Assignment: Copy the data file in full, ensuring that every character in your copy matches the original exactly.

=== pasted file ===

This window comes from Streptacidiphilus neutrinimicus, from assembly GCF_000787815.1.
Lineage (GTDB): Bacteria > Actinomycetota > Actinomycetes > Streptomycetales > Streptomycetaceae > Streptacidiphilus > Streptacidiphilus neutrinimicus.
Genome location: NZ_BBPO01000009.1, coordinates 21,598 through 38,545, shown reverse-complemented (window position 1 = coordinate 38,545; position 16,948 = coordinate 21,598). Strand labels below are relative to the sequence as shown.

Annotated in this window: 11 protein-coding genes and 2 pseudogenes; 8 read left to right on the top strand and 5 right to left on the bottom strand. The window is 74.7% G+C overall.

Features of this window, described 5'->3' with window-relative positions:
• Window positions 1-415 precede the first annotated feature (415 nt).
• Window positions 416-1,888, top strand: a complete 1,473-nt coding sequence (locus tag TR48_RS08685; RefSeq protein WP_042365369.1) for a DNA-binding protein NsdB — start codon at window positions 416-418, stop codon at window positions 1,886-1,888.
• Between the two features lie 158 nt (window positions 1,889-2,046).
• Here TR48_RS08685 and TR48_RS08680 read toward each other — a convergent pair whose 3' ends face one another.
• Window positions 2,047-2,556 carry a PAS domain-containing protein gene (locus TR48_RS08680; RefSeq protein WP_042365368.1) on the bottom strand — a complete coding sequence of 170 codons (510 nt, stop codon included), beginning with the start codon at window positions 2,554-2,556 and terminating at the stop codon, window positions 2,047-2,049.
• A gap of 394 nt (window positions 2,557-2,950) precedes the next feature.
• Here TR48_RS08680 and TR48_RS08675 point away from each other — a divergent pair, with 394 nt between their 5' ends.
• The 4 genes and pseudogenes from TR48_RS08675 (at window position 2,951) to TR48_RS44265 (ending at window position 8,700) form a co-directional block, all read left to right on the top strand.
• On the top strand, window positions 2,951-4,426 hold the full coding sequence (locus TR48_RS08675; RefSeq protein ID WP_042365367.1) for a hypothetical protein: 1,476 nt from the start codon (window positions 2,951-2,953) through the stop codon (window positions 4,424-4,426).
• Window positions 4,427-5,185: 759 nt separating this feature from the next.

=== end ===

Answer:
This window comes from Streptacidiphilus neutrinimicus, from assembly GCF_000787815.1.
Lineage (GTDB): Bacteria > Actinomycetota > Actinomycetes > Streptomycetales > Streptomycetaceae > Streptacidiphilus > Streptacidiphilus neutrinimicus.
Genome location: NZ_BBPO01000009.1, coordinates 21,598 through 38,545, shown reverse-complemented (window position 1 = coordinate 38,545; position 16,948 = coordinate 21,598). Strand labels below are relative to the sequence as shown.

Annotated in this window: 11 protein-coding genes and 2 pseudogenes; 8 read left to right on the top strand and 5 right to left on the bottom strand. The window is 74.7% G+C overall.

Features of this window, described 5'->3' with window-relative positions:
• Window positions 1-415 precede the first annotated feature (415 nt).
• Window positions 416-1,888, top strand: a complete 1,473-nt coding sequence (locus tag TR48_RS08685; RefSeq protein WP_042365369.1) for a DNA-binding protein NsdB — start codon at window positions 416-418, stop codon at window positions 1,886-1,888.
• Between the two features lie 158 nt (window positions 1,889-2,046).
• Here TR48_RS08685 and TR48_RS08680 read toward each other — a convergent pair whose 3' ends face one another.
• Window positions 2,047-2,556 carry a PAS domain-containing protein gene (locus TR48_RS08680; RefSeq protein WP_042365368.1) on the bottom strand — a complete coding sequence of 170 codons (510 nt, stop codon included), beginning with the start codon at window positions 2,554-2,556 and terminating at the stop codon, window positions 2,047-2,049.
• A gap of 394 nt (window positions 2,557-2,950) precedes the next feature.
• Here TR48_RS08680 and TR48_RS08675 point away from each other — a divergent pair, with 394 nt between their 5' ends.
• The 4 genes and pseudogenes from TR48_RS08675 (at window position 2,951) to TR48_RS44265 (ending at window position 8,700) form a co-directional block, all read left to right on the top strand.
• On the top strand, window positions 2,951-4,426 hold the full coding sequence (locus TR48_RS08675; RefSeq protein ID WP_042365367.1) for a hypothetical protein: 1,476 nt from the start codon (window positions 2,951-2,953) through the stop codon (window positions 4,424-4,426).
• Window positions 4,427-5,185: 759 nt separating this feature from the next.